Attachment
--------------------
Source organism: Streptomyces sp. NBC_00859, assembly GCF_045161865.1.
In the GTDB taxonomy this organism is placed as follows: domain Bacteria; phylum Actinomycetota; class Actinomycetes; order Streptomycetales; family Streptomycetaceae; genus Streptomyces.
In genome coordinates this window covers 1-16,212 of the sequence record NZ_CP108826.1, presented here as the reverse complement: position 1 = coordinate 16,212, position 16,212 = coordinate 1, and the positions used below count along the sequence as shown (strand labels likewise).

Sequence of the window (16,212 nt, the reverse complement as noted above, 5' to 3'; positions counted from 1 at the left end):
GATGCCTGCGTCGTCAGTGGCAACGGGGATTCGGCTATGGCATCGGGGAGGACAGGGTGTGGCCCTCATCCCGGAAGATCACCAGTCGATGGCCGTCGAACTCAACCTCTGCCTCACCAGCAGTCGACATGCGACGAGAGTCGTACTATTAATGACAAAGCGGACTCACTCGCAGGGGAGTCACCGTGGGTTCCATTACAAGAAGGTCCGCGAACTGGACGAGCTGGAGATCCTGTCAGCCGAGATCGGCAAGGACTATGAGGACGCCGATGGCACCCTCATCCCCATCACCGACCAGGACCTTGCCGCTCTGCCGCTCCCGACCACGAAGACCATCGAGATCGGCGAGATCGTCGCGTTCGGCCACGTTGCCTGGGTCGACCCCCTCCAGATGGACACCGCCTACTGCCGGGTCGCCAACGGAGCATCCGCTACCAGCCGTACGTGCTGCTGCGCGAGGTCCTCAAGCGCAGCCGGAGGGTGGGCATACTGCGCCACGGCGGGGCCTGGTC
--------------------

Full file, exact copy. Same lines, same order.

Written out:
Source organism: Streptomyces sp. NBC_00859, assembly GCF_045161865.1.
In the GTDB taxonomy this organism is placed as follows: domain Bacteria; phylum Actinomycetota; class Actinomycetes; order Streptomycetales; family Streptomycetaceae; genus Streptomyces.
In genome coordinates this window covers 1-16,212 of the sequence record NZ_CP108826.1, presented here as the reverse complement: position 1 = coordinate 16,212, position 16,212 = coordinate 1, and the positions used below count along the sequence as shown (strand labels likewise).

Sequence of the window (16,212 nt, the reverse complement as noted above, 5' to 3'; positions counted from 1 at the left end):
GATGCCTGCGTCGTCAGTGGCAACGGGGATTCGGCTATGGCATCGGGGAGGACAGGGTGTGGCCCTCATCCCGGAAGATCACCAGTCGATGGCCGTCGAACTCAACCTCTGCCTCACCAGCAGTCGACATGCGACGAGAGTCGTACTATTAATGACAAAGCGGACTCACTCGCAGGGGAGTCACCGTGGGTTCCATTACAAGAAGGTCCGCGAACTGGACGAGCTGGAGATCCTGTCAGCCGAGATCGGCAAGGACTATGAGGACGCCGATGGCACCCTCATCCCCATCACCGACCAGGACCTTGCCGCTCTGCCGCTCCCGACCACGAAGACCATCGAGATCGGCGAGATCGTCGCGTTCGGCCACGTTGCCTGGGTCGACCCCCTCCAGATGGACACCGCCTACTGCCGGGTCGCCAACGGAGCATCCGCTACCAGCCGTACGTGCTGCTGCGCGAGGTCCTCAAGCGCAGCCGGAGGGTGGGCATACTGCGCCACGGCGGGGCCTGGTC